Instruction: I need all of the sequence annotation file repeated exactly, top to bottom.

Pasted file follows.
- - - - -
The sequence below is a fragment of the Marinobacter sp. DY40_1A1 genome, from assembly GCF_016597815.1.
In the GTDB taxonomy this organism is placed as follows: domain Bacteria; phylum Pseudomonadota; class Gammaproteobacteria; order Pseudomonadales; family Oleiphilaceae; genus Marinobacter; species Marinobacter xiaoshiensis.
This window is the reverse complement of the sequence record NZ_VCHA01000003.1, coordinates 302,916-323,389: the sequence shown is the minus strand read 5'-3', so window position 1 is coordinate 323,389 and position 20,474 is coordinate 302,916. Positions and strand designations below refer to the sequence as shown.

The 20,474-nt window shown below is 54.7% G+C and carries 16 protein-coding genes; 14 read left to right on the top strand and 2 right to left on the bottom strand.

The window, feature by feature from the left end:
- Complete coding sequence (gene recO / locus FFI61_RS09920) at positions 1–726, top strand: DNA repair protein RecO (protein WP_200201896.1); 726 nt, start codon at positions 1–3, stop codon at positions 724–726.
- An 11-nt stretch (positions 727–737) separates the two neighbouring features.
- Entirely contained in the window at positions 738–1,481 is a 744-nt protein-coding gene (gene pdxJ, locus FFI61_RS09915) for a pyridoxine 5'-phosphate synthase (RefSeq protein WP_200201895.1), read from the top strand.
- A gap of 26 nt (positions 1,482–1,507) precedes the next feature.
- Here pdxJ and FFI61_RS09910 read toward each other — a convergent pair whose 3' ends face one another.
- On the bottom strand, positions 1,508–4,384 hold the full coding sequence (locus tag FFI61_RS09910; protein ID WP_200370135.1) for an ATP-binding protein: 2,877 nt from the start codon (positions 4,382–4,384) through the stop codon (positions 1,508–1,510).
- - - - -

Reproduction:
The sequence below is a fragment of the Marinobacter sp. DY40_1A1 genome, from assembly GCF_016597815.1.
In the GTDB taxonomy this organism is placed as follows: domain Bacteria; phylum Pseudomonadota; class Gammaproteobacteria; order Pseudomonadales; family Oleiphilaceae; genus Marinobacter; species Marinobacter xiaoshiensis.
This window is the reverse complement of the sequence record NZ_VCHA01000003.1, coordinates 302,916-323,389: the sequence shown is the minus strand read 5'-3', so window position 1 is coordinate 323,389 and position 20,474 is coordinate 302,916. Positions and strand designations below refer to the sequence as shown.

The 20,474-nt window shown below is 54.7% G+C and carries 16 protein-coding genes; 14 read left to right on the top strand and 2 right to left on the bottom strand.

The window, feature by feature from the left end:
- Complete coding sequence (gene recO / locus FFI61_RS09920) at positions 1–726, top strand: DNA repair protein RecO (protein WP_200201896.1); 726 nt, start codon at positions 1–3, stop codon at positions 724–726.
- An 11-nt stretch (positions 727–737) separates the two neighbouring features.
- Entirely contained in the window at positions 738–1,481 is a 744-nt protein-coding gene (gene pdxJ, locus FFI61_RS09915) for a pyridoxine 5'-phosphate synthase (RefSeq protein WP_200201895.1), read from the top strand.
- A gap of 26 nt (positions 1,482–1,507) precedes the next feature.
- Here pdxJ and FFI61_RS09910 read toward each other — a convergent pair whose 3' ends face one another.
- On the bottom strand, positions 1,508–4,384 hold the full coding sequence (locus tag FFI61_RS09910; protein ID WP_200370135.1) for an ATP-binding protein: 2,877 nt from the start codon (positions 4,382–4,384) through the stop codon (positions 1,508–1,510).